After completing this lesson, you will be able to identify and draw vertical angles. You will also be able to state the properties of vertical angles. After the lesson, test yourself with a quiz.
Definition: Vertical Angles
Vertical angles are a pair of non-adjacent angles formed when two lines intersect. We see intersecting lines all the time in our real world.
Here, we see two vapor trails that intersect. Therefore, they have created the pair of vertical angles labeled as 1 and 2.
Here is a pair of vertical angles formed in nature and that are more terrestrial.
If we draw a pair of intersecting lines, we have created two pairs of vertical angles. Here, angles AOC and BOD are a pair of vertical angles.
Angles AOB and COD are also a pair of vertical angles.
Notice that vertical angles are never adjacent angles.
In other words, they never share a side. For example, angles AOC and AOB are not a pair vertical angles, but they are adjacent angles. However, vertical angles always have a common vertex. Here, each pair of vertical angles share vertex O.
Vertical Angles: More Examples
Let’s look at some more examples of vertical angles.
Line c intersects two lines, a and b. Vertical angles are formed at each intersection.
The vertical pairs of angles are as follows:1 and 62 and 53 and 84 and 7
Vertical Angles: Congruency Property
A primary property of vertical angles is that they are congruent. In other words, they have the same angle measure. Here, if we add in the angle measures, we’ll see that vertical angles are congruent.
Let’s do a simple proof for this. Before we begin, we should acknowledge some definitions and theorems in geometry. First of all, a linear pair of angles is a pair of adjacent angles.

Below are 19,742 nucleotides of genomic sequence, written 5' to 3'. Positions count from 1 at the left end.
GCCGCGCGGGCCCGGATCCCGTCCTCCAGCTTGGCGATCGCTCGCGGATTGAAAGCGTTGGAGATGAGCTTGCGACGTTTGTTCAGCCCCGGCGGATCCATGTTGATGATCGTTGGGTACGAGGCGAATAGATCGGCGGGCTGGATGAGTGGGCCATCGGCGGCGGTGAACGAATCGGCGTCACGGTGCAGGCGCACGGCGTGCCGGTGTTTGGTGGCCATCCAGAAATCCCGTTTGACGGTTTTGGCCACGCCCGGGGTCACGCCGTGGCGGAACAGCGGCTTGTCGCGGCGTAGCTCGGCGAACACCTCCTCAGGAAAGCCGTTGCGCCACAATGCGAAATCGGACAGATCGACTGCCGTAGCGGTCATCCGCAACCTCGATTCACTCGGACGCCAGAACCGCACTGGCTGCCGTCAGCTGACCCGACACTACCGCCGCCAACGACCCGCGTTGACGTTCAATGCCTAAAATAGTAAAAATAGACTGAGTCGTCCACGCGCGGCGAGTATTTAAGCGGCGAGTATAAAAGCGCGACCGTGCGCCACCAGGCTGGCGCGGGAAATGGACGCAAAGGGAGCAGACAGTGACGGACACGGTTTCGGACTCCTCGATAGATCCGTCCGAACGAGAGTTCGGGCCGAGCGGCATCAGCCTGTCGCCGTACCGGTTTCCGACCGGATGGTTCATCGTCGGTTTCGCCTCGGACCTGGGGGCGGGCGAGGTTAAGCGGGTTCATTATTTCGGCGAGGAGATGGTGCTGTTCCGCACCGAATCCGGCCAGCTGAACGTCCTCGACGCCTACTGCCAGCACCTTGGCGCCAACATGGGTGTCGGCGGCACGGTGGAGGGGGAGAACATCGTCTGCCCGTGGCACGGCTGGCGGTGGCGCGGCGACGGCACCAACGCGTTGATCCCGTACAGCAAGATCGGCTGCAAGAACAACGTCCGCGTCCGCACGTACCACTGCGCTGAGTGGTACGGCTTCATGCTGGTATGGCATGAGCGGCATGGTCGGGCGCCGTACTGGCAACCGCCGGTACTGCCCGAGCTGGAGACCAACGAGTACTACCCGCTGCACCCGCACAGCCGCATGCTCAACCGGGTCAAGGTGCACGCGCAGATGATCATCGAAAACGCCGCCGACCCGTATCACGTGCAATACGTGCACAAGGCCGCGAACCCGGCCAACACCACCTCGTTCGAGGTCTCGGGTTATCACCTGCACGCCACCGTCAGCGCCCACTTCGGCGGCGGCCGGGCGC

Their non-common sides are always opposite rays. In addition, angles that form a linear pair are also supplementary, so their sum is always 180 degrees. Here is our proof.
1. Lines m and n intersect forming angles 1, 2, 3, and 4 (given).2.
Angles 1 and 2 are a linear pair, so they are supplementary (definition of linear pair).3. Angle 1 + angle 2 = 180 degrees (definition of supplementary angles).
4. Angles 2 and 3 are a linear pair, so they are supplementary (definition of linear pair).5. Angle 2 + angle 3 = 180 degrees (definition of supplementary angles).6. Angle 1 + angle 2 = angle 2 + angle 3 (substitution; see statements 3 and 5).
7. Angle 1 = angle 3 (subtract angle 2 from the equation in statement 6).QED (our proof is complete)
Finding Angle Measures
Let’s now complete a problem! If angle 1 is 115 degrees, what are the measures of the other angles?The measure of angle 3 is 115 degrees because angles 1 and 3 are a pair of vertical angles. Angles 1 and 2 are a linear pair, so their sum is 180 degrees; therefore, the measure of angle 2 is 180 – 115 = 65 degrees. The measure of angle 4 is 65 degrees because angles 2 and 4 are a pair of vertical angles.
What Vertical Angles Are Not
Let’s finish this lesson by showing another non-example of vertical angles. Here, angles 1 and 3 are not a pair of vertical angles.
Even though they share a vertex and are not adjacent, they are not formed by the same pair of intersecting lines. Angle 1 is formed by lines r and t while angle 3 is formed by lines s and t.
Whenever two lines intersect, they form two pairs of vertical angles.
Vertical angles have a common vertex, but they are never adjacent angles. Finally, vertical angles are always congruent.
Vertical angles – a pair of non-adjacent angles formed when two lines intersectAdjacent angles – two angles which share a sideCongruent angles – angles which have the same angle measureLinear pair – a pair of adjacent anglesSupplementary – angles whose sum is 180 degrees
After this video, you should be able to:
- Define vertical angles
- Differentiate between vertical and adjacent angles
- Describe the properties of vertical angles
- Find the measure of an angle based on your knowledge of vertical angles